Some 2,300 portraits were entered for this year’s B.P. Portrait award of which just 55 were selected to appear. Going round the exhibition today I wished I had been able to see a larger selection. In theory I like pictures with people in them but though, as always, I enjoyed the exhibition, there were surprisingly few that that I actually desired. Many of the portraits were of members of the artists’ families. We all know how family members, much as we love them, can be annoying or boring or both; some of the subjects seemed to have a lot of potential in both respects.
Would some of the rejected works been more exciting? The judges apparently make their selections over a two day period. Assuming they work a seven hour day, each entry submitted must have had about 20 seconds to make an impact. So possibly not; these would have been the portraits that stood out and begged to be noticed. Yet judges are human too and maybe also noticed paintings who reminded them of someone. For instance I liked Geoffrey Beasley’s work Eddy in the Morning because he looked a bit like my own son.
While all the works showed an extraordinary level of technical skill and there were none I thought dreadful, there were surprisingly few that I thought really interesting.There were the inevitable portraits of topless women, one actually doing her hair for heaven’s sake, there were the usual successful men – Fergus Henderson of Nose to Tail Eating fame, he was holding a roast pig; there was Edward Lucie Smith, Simon Armitage and Timothy Spall and assorted people in armchairs. It has been said that big heads don’t generally do well in the BP portrait prize but this year there were several, notably Tony by Jelena Bulajic, massive at 2.7m x 2m and Yunsun Jang’s Mother, nearly as large at 2.4 x 2.1m.
I really liked Bulajoiv’s work; a small screen simply cannot do it justice, Yunsun Jang’s mother looked a tad on the moany side; that might be accurate and I do accept that it is a good portrait but could be hard to live with. I don’t want to live with Yunsun Jang’s moany mother.
The competition is open internationally and is anonymous so one cannot accuse the selectors of choosing their mates, but given the international provenance the subjects were surprisingly non diverse. Though the striking portrait of Engels by Patrick Graham was a notable exception, among the 55 there were just 6 non-white faces, whereas around 40% of Londoners, 13% for the UK as whole are black and minority ethnic.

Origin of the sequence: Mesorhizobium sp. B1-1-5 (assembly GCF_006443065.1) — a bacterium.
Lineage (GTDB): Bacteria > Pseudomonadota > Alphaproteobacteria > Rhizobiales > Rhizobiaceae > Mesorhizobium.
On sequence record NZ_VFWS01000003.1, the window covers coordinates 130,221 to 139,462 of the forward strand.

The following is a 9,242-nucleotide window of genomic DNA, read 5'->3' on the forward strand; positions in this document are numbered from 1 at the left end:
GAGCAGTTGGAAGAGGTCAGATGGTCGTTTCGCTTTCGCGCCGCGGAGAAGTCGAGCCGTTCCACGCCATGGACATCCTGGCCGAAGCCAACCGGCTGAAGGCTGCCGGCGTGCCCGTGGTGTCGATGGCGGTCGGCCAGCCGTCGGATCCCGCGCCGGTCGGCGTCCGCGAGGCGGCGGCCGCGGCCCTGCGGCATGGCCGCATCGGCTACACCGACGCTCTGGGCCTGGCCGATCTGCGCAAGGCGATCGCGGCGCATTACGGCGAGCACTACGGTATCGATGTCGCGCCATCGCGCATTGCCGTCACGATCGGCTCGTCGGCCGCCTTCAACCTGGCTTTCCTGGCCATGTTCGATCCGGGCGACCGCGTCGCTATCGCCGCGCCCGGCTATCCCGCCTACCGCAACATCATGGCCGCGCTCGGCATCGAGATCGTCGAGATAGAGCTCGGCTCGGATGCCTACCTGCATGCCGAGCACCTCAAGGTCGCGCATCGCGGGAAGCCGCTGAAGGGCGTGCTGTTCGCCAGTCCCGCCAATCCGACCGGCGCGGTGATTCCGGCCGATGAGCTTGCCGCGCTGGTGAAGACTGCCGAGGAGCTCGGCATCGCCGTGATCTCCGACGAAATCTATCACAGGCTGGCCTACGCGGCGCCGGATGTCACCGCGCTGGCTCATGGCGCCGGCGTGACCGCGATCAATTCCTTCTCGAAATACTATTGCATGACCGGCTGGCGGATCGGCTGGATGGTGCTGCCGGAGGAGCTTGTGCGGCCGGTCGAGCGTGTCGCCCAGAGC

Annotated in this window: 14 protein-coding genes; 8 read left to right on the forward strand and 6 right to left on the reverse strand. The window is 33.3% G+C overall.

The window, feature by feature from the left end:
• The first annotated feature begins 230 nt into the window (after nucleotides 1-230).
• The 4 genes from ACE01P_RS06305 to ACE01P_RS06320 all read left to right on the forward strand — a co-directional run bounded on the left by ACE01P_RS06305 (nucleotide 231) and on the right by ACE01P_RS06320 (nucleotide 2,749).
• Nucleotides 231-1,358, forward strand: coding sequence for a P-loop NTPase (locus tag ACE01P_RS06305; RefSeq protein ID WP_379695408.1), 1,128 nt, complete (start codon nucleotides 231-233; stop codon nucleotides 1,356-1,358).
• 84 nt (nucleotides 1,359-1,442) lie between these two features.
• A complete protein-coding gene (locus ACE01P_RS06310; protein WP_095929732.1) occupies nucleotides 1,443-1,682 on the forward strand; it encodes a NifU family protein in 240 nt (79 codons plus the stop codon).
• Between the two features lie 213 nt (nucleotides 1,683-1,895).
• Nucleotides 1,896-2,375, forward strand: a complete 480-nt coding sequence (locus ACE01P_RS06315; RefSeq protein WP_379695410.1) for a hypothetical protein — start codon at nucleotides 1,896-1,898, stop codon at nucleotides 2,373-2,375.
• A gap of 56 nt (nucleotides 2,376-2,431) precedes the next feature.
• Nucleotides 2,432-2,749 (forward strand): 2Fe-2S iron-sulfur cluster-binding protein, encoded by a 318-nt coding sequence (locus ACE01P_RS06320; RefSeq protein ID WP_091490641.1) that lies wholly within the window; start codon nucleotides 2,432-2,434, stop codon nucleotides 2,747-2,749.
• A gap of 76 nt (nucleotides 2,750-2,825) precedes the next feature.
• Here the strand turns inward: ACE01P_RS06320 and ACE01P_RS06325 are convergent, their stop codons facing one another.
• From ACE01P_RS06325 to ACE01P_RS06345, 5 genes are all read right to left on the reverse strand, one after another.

As subjects, men out numbed women, excluding those in groups there were 30 to 19. There were only about 14 female artists. I think the reason for these figures was possibly the emphasis on classical technique which possibly favours Western educated artists and it can reasonably be argued that that is what the portrait prize is for. Yet surely the prize should also go to great paintings and not just be about technical skill. It would have been interesting to see some more entries from artists from the South.
The winner, Man with a Plaid Blanket by Thomas Ganter was a hugely skillful piece of work. Inspired by the classical paintings in the Stadel Museum, it was of a homeless man whom the artist noticed outside. It is about the contrast between wealth and poverty, all of which is splendidly worthy, but actually in practice somewhat clichéd compounded by the little rose in a paper cup at his feet. It was a brilliant picture of the rug; you could see every fibre, but the face, to my mind, played second fiddle.
On the other hand I did like the second prize winner Richard Twose’s portrait of Jean Woods, who has a splendidly dramatic face. Here in contrast to Ganter’s work, the painting draws one in to look her in the eye.
Also excellent was Mama by Ingracio Estudillo Perez, which won the Young Artist Award This mum looked tired rather than moany; I could live with that.
But my own personal favourite was a small painting by Gauthier Hubert of Jean Yves, a man looking like Vincent Van Gogh. I am not sure who Jean Yves is, possibly the pianist Jean Yves Thibaudet, I don’t think the portrait makes him look especially like Van Gogh. But as a painting I think it works exceptionally well; I like the way that the blue of the background and the blue of the man’s shirt are so close in colour and yet subtly differentiated. I like the way that the blue is also picked out in his eyes. It is possibly not the most technically accomplished painting in the exhibition, but it is a face and a picture you are not going to forget. Unlike many of the portraits in the exhibition, it looks as though it has been painted in this century not at any time over the last hundred years.